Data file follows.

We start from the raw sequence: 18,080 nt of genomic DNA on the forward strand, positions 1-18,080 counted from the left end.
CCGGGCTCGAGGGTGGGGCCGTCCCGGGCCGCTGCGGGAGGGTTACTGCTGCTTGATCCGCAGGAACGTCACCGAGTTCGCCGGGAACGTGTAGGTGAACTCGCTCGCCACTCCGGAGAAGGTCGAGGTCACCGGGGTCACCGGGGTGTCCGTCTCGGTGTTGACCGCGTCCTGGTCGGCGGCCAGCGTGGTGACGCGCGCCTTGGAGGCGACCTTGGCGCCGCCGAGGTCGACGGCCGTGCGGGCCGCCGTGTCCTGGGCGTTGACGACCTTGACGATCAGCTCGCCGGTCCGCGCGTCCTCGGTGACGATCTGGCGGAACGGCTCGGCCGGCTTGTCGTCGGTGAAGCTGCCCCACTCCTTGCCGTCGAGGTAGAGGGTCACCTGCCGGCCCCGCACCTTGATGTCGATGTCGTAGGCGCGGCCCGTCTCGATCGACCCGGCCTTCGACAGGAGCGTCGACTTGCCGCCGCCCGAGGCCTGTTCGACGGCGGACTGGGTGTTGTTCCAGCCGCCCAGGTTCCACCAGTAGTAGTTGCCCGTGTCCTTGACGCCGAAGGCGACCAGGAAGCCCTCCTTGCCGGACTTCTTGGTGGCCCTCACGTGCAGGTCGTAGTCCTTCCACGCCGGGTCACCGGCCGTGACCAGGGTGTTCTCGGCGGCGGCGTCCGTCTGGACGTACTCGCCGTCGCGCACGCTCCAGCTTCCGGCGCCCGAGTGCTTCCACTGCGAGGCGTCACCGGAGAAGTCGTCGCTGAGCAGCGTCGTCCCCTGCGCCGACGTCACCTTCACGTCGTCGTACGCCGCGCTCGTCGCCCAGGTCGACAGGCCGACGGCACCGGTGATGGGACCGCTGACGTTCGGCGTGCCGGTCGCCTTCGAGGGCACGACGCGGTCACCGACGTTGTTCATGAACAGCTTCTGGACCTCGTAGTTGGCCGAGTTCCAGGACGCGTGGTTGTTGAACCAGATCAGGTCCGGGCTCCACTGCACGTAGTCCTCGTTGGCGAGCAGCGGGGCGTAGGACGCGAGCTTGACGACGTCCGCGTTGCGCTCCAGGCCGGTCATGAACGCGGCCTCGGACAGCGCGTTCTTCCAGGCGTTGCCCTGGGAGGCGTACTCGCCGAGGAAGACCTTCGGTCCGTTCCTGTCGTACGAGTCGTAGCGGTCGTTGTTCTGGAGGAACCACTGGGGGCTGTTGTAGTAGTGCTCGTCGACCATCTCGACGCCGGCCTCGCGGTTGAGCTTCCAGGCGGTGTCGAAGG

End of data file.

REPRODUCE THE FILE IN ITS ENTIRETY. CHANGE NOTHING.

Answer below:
We start from the raw sequence: 18,080 nt of genomic DNA on the forward strand, positions 1-18,080 counted from the left end.
CCGGGCTCGAGGGTGGGGCCGTCCCGGGCCGCTGCGGGAGGGTTACTGCTGCTTGATCCGCAGGAACGTCACCGAGTTCGCCGGGAACGTGTAGGTGAACTCGCTCGCCACTCCGGAGAAGGTCGAGGTCACCGGGGTCACCGGGGTGTCCGTCTCGGTGTTGACCGCGTCCTGGTCGGCGGCCAGCGTGGTGACGCGCGCCTTGGAGGCGACCTTGGCGCCGCCGAGGTCGACGGCCGTGCGGGCCGCCGTGTCCTGGGCGTTGACGACCTTGACGATCAGCTCGCCGGTCCGCGCGTCCTCGGTGACGATCTGGCGGAACGGCTCGGCCGGCTTGTCGTCGGTGAAGCTGCCCCACTCCTTGCCGTCGAGGTAGAGGGTCACCTGCCGGCCCCGCACCTTGATGTCGATGTCGTAGGCGCGGCCCGTCTCGATCGACCCGGCCTTCGACAGGAGCGTCGACTTGCCGCCGCCCGAGGCCTGTTCGACGGCGGACTGGGTGTTGTTCCAGCCGCCCAGGTTCCACCAGTAGTAGTTGCCCGTGTCCTTGACGCCGAAGGCGACCAGGAAGCCCTCCTTGCCGGACTTCTTGGTGGCCCTCACGTGCAGGTCGTAGTCCTTCCACGCCGGGTCACCGGCCGTGACCAGGGTGTTCTCGGCGGCGGCGTCCGTCTGGACGTACTCGCCGTCGCGCACGCTCCAGCTTCCGGCGCCCGAGTGCTTCCACTGCGAGGCGTCACCGGAGAAGTCGTCGCTGAGCAGCGTCGTCCCCTGCGCCGACGTCACCTTCACGTCGTCGTACGCCGCGCTCGTCGCCCAGGTCGACAGGCCGACGGCACCGGTGATGGGACCGCTGACGTTCGGCGTGCCGGTCGCCTTCGAGGGCACGACGCGGTCACCGACGTTGTTCATGAACAGCTTCTGGACCTCGTAGTTGGCCGAGTTCCAGGACGCGTGGTTGTTGAACCAGATCAGGTCCGGGCTCCACTGCACGTAGTCCTCGTTGGCGAGCAGCGGGGCGTAGGACGCGAGCTTGACGACGTCCGCGTTGCGCTCCAGGCCGGTCATGAACGCGGCCTCGGACAGCGCGTTCTTCCAGGCGTTGCCCTGGGAGGCGTACTCGCCGAGGAAGACCTTCGGTCCGTTCCTGTCGTACGAGTCGTAGCGGTCGTTGTTCTGGAGGAACCACTGGGGGCTGTTGTAGTAGTGCTCGTCGACCATCTCGACGCCGGCCTCGCGGTTGAGCTTCCAGGCGGTGTCGAAGG